Grieving Snowflakes

A great article on the Australian election in Spiked. I wonder how long it will take the grieving snowflakes to start blaming Putin. Because accepting that there might be anything wrong with your ideas is, of course, impossible.

The way the article describes the Australian snowflakes, they seem pretty mild compared to ours.


3 thoughts on “Grieving Snowflakes”

  1. Greetings from Queensland, the state now widely identified as to blame for Australia’s election surprise. I posted my voting intentions on this very blog two weeks ago, and as it turned out, that was exactly the problem for Labor in Queensland: people voting for populist, conservative, nationalist third parties, and placing Labor low in their list of preferences. These third parties only got about 10% of the vote, but because we have preferential voting, we nominate second and third choice and so on, and the preferences of people who vote for losing candidates get added to the primary votes of parties still in the running. And the preferences of those 10%ers were heavily against Labor.

    I actually didn’t vote exactly that way myself. On the morning of the election, I spoke to a first-time voter who said they were going to vote Green and then Labor, and that brought me out of my bubble of populist revolt. I thought, OK, I have to believe the polls and accept that Labor will get in; I started getting ready for that prospect, and in my actual vote the third parties I favored were much more of a mix, and not just hard right. However, as it turned out, plenty of people did vote that way, and it was Labor and the Greens who were disappointed.

    I could go on about all the nuances of the result – for example, that in the last decade Australian politics has achieved Italian levels of instability, and so despite the rhetoric of despair or triumph, this political configuration could still melt away faster than anyone expects – but I will spare you such details. However, I thought I would venture a judgment on whether our local “snowflakes” really are mild compared to the American version. I think it’s true overall. America is bigger and more extreme and there are many factors in the American situation not present in Australia. Our mini-version of the border crisis – boat people coming from the north – was ended in a bipartisan way years ago. There’s no prospect of blaming what happened on foreign powers meddling in the election; the closest thing is a wave of advertising on Youtube by Clive Palmer, our rogue populist billionaire whose party didn’t win a single seat, but who definitely contributed to that 10% vote.

    We don’t have anything comparable to the American tradition of liberal social engineering, or the extreme capitalism of America, or for that matter the American religious right. We don’t have America’s black underclass or its Jewish liberal overlords, who each make distinctive contributions to the American political dialectic. So we have a lot of American phenomena in miniature or in embryo, but I suspect they will never grow to the extremes of the Obama-Trump era in America, and that our near future will instead be shaped by facts specific to Australia, like our proximity to Asia.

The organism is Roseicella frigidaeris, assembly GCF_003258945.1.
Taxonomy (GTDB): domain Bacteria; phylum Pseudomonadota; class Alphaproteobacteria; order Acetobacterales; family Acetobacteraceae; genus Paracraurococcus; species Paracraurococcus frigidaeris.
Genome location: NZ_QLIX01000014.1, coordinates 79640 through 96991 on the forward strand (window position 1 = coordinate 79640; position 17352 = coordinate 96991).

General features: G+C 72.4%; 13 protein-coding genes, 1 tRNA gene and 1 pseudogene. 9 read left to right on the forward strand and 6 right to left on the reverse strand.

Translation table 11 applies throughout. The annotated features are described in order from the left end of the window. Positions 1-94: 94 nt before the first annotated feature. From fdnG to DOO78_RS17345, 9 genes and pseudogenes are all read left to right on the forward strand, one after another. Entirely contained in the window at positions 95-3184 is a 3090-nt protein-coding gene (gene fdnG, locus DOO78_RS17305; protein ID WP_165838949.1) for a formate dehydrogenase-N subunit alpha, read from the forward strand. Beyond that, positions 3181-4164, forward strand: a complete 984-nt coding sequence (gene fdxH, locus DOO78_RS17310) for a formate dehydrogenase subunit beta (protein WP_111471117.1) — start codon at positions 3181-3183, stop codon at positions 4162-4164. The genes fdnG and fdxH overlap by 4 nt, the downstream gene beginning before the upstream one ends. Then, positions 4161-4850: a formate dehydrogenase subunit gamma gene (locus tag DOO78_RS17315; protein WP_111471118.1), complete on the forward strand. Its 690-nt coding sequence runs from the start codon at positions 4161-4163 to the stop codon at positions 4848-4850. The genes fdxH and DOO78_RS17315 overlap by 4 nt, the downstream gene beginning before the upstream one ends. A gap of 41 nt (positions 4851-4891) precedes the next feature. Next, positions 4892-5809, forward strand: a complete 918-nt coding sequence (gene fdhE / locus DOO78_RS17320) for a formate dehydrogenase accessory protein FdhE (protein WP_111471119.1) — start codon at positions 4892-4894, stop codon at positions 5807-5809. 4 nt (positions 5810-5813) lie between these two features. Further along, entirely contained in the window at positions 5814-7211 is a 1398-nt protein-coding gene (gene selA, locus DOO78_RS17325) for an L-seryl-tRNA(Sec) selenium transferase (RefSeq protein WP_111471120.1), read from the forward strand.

1. Oh, thank you so much for writing in! I’ve been really eager to hear from an actual Australian person about the election. And somebody from Queensland, too!

      I’m very glad that Australia is spared the US extremes. I’d really like the US to be spared them but it isn’t going in that direction.

      How do you feel now that the election results are in? How is the losing side taking it? Will Labor change in a meaningful way in response to the electoral disappointment?

      Once again, thank you for the comment!


      1. It’s an evolving situation. Many or even most people will happily go back to their own apolitical lives. The activist right will try to press their advantage, and purge their own ranks of centrists, since they don’t quite trust the national leadership not to compromise on the issues. On the left, there is an echo of blaming Putin and the deplorables, in blaming Rupert Murdoch / Clive Palmer / national selfishness / etc, but there’s nothing like #Resistance and an attempt to annul the election outcome, instead there’s a kind of sad reflection.

        In the short term, any militance will revolve around climate change. In Queensland, the state government is Labor (just as Americans seem to like giving White House and Congress to opposite parties, in Australia the federal government and the state governments often go in opposite directions), and for years the “Adani” coal mine, to be run by an Indian multinational, has been controversial. During the election, federal Labor avoided taking a position as much as possible, but the Greens were dead against the mine, and organized a protest convoy to Queensland, which was met with a very hostile reception. So now the Queensland state government appears to have come off the fence and is expediting the project; but at the same time, the Greta Thunberg types are mobilizing for direct action.

        I still think the world situation is going to change around us all. With the Mueller report out of the way, Trump’s team are now pressing the attack against China, Iran, and ultimately, the possibility of a Eurasian bloc to rival NATO and the G-7. Depending on how intense the conflict gets, I think this has the potential to bury the culture wars of the 2010s entirely. But perhaps I’m getting ahead of myself… For a more grounded analysis of the Australian political scene, you could try, whose theme is the brittleness of the old mainstream parties as they lose their social base. It’s a kind of analysis you might appreciate.


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